“I have devoted much of my life to supporting women in crisis pregnancies with everything that they need to make an empowered choice for motherhood. I also help women who have had abortions and are dealing with the consequences. “I’ve grown close to many of the women I’ve been able to support over the years, and it breaks my heart to know that so many more go through this every day,” Vaughan-Spruce says.
“My faith is a central part of who I am, so sometimes I’ll stand or walk near an abortion facility and pray about this issue. This is something I’ve done pretty much every week for the last 20 years. “I pray for my friends who have had abortions and for the women who are considering it,” she continued.
Her arrest follows another recent incident in Bournemouth in which a woman was told to leave by local authorities for praying even though she was outside the local censorship zone.
Last year, a grandmother from Liverpool successfully had her charge overturned on human rights grounds after being arrested and fined for silently praying near an abortion facility while on a walk during lockdown. Discover more.
Parliamentarians in Westminster are debating legislation to establish censorship zones in England and Wales. Clause 9 of the Public Order Bill, which is currently being debated in Parliament, would prohibit pro-life volunteers from “influencing,” “advising,” “persuading,” “informing,” “occupying space,” or even “expressing opinion” near an abortion facility.
Those who violate the rules may be sentenced to up to two years in prison.
A 2018 government review of pro-life volunteers’ work outside of abortion facilities discovered that harassment is uncommon, and police already have the authority to prosecute those who engage in such behaviour. The most common activities of pro-life groups were found to be quiet or silent prayer or the distribution of leaflets about charitable support available to women who want to consider alternatives to abortion.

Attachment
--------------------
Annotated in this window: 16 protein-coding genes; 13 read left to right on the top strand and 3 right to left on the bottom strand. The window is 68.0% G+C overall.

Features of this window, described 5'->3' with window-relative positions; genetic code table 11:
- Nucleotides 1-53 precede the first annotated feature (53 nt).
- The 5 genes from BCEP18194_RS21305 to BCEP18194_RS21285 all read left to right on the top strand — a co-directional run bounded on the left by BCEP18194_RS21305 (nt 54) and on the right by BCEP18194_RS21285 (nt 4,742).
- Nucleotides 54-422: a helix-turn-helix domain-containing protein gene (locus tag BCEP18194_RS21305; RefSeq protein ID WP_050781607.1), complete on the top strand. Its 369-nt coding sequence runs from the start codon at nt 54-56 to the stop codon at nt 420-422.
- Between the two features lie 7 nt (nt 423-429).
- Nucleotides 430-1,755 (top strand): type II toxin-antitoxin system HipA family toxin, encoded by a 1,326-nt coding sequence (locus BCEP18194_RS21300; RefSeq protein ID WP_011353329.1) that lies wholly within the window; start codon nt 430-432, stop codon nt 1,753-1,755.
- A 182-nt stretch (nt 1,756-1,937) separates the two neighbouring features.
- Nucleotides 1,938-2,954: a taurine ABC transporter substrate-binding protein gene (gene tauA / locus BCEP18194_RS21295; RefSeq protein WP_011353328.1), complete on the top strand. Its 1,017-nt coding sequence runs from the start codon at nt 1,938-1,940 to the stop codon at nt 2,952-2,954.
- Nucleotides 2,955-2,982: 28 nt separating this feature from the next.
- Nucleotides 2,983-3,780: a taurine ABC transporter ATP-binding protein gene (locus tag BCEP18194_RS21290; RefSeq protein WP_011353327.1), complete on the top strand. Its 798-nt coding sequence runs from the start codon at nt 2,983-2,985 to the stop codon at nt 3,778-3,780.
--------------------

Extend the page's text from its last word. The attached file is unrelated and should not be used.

The national censorship zones would be larger than a football pitch at 150m (115m). In the same situation, regardless of the impact or noticeability, it would be an offence for one goalkeeper to pray for the other goalkeeper.
Members of the House of Lords, including Liberal Democrat Peer Lord Beith, deemed the censorial provisions of the parliamentary bill “the most profound restriction on free speech I have ever seen in any UK legislation.” “When one walks past, one sees that vigils are often small groups of harmless, mostly female, pensioners,” Lord Farmer said of the clause. Why should they be prohibited or silenced?”
Following a statement released shortly after MPs voted to include it, the Parliamentary Under-Secretary of State admitted that the clause “could not be said to be compliant” with Convention rights as protected by the European Court of Human Rights.
Baroness Claire Fox, who advocates for abortion, pointed out that “creating prohibitions on protest on an issue-by-issue basis is not an appropriate way to make law. It establishes a precedent that will inevitably lead to attempts to restrict free expression, expression, information sharing, assembly, or the expression of protected beliefs at other sites or in relation to other contentious or unpopular causes.”